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Reshaping A Broken Democratic Party47:22
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After a staggering loss in the presidential contest- soul searching and the future of the Democratic Party.

Democratic U.S. Senator-Elect, Attorney General Kamala Harris speaks to supporters at a election night rally Tuesday, Nov. 8, 2016 in Los Angeles. (Chris Carlson/AP)
Democratic U.S. Senator-Elect, Attorney General Kamala Harris speaks to supporters at a election night rally Tuesday, Nov. 8, 2016 in Los Angeles. (Chris Carlson/AP)

For Democrats, the Election Day dream was so big they could taste it. A Democrat and woman in the White House. A Democratic majority in the Senate. Supreme Court nominations lined up for years. And it all went the other way. Now, Democrats have been plunged into a time of big, hard questions. What should this party be and stand for? The Sanders way? The Clinton way? Something else? Is it the party of the working class?  This hour On Point, the future of the Democratic Party. — Tom Ashbrook

Guests

E.J. Dionne, politics columnist at the Washington Post. Senior fellow in governance at the Brookings Institution. (@EJDionne)

Douglas Schoen, Democratic consultant and former pollster for former President Bill Clinton. (@douglaseschoen)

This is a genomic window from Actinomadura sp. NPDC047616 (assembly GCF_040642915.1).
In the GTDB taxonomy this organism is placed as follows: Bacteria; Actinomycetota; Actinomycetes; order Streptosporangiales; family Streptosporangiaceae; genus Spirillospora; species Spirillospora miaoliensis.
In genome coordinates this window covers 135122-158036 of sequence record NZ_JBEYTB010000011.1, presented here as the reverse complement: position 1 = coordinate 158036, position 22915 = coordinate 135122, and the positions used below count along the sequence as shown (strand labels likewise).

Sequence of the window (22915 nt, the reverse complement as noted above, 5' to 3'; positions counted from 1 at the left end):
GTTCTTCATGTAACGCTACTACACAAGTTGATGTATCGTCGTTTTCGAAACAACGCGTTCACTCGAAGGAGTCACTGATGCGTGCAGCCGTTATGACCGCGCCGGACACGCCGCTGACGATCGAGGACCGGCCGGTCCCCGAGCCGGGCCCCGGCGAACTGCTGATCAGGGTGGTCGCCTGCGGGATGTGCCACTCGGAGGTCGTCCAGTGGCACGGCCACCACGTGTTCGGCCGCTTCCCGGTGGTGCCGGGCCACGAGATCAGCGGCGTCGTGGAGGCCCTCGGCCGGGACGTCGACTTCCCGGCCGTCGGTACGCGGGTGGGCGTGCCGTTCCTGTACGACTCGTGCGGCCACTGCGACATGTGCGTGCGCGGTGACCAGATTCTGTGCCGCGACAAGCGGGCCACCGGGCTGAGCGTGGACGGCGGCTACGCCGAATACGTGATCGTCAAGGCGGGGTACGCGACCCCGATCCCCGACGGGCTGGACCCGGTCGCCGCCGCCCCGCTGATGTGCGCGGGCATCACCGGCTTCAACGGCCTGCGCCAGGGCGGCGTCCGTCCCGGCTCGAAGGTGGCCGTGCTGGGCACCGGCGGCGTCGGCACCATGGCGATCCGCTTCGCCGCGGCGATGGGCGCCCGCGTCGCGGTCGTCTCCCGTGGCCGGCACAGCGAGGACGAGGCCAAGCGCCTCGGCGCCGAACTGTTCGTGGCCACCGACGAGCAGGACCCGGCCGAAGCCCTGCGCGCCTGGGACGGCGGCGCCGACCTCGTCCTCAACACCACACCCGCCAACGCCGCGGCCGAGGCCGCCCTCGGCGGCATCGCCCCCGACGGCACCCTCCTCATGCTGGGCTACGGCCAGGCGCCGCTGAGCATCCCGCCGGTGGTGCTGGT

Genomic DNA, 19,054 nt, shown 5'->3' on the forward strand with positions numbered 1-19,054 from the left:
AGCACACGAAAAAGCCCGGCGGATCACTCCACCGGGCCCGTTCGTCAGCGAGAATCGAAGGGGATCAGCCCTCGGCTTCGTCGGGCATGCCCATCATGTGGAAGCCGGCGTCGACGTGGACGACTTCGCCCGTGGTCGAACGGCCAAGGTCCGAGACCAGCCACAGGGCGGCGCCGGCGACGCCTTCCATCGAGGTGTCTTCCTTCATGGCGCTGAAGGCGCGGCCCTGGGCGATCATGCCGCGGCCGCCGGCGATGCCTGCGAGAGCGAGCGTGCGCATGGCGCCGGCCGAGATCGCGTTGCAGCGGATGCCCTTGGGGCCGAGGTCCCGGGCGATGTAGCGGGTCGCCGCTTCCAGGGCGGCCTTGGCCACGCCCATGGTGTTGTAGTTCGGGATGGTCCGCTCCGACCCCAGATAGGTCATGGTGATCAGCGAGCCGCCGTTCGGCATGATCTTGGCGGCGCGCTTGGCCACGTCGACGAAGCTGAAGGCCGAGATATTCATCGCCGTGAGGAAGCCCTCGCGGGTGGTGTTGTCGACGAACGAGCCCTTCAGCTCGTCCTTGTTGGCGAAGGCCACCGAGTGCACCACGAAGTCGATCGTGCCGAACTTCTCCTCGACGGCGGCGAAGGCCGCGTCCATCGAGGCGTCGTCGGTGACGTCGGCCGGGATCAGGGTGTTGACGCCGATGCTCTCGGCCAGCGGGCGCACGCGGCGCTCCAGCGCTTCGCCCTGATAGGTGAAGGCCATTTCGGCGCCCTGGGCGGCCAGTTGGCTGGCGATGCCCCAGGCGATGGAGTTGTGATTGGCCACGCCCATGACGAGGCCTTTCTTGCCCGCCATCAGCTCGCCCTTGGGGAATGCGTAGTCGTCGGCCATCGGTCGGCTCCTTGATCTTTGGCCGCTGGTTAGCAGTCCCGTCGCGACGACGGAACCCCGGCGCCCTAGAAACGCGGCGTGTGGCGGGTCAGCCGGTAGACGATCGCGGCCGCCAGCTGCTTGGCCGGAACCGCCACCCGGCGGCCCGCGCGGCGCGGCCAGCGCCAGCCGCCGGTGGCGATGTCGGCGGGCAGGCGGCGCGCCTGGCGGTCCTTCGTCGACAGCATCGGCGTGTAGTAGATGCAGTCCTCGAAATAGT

Nina Turner, former Ohio State Senator. Surrogate for the former presidential campaign of Sen. Bernie Sanders (I-VT). Board member at Our Revolution. (@ninaturner)

Rep.-Elect Pramila Jayapal (D-WA), incoming U.S. Representative for the seventh district of Washington state. (@PramilaJayapal)

From Tom’s Reading List

The Guardian: What now for progressives after Hillary Clinton's loss? — "Liberal activists had been preparing for months to hold a President Hillary Clinton’s feet to the fire and make sure she stuck to the bold progressive agenda that had emerged from her bruising primary battle with leftwing senator Bernie Sanders. Instead, on issues as varied as Wall Street reform, climate change, women’s rights and criminal justice, they now face their worst-case scenario: a Trump administration and a Republican-controlled Congress."

Washington Post: The remarkably thin Democratic bench just got badly exposed -- "The truth — as exposed by Clinton's stunning loss to Donald Trump on Tuesday night — was that the Democratic bench was (and is) remarkably thin, a sign of both the relative ill health of the party downballot and the isolated appeal of Obama."

New York Times: Make Millennials a Part of the Party’s Rebuilding — "For the Democratic Party to move forward and win, young people — some of the party's most vocal critics — cannot be shut out of what will be a rebuilding process. Party leadership must bring millennials into the fold with a focus on the issues. Millennials must be brought to the table as equals, their ideas and sentiments valued and their input turned to action. More than just television and radio ads, the Democratic Party must actively show up in communities from Seattle to Oakland, Denver to Atlanta, Minneapolis to Philadelphia, Miami to Baltimore and everywhere in between to extend an offer of partnership to young voters."

This program aired on November 10, 2016.

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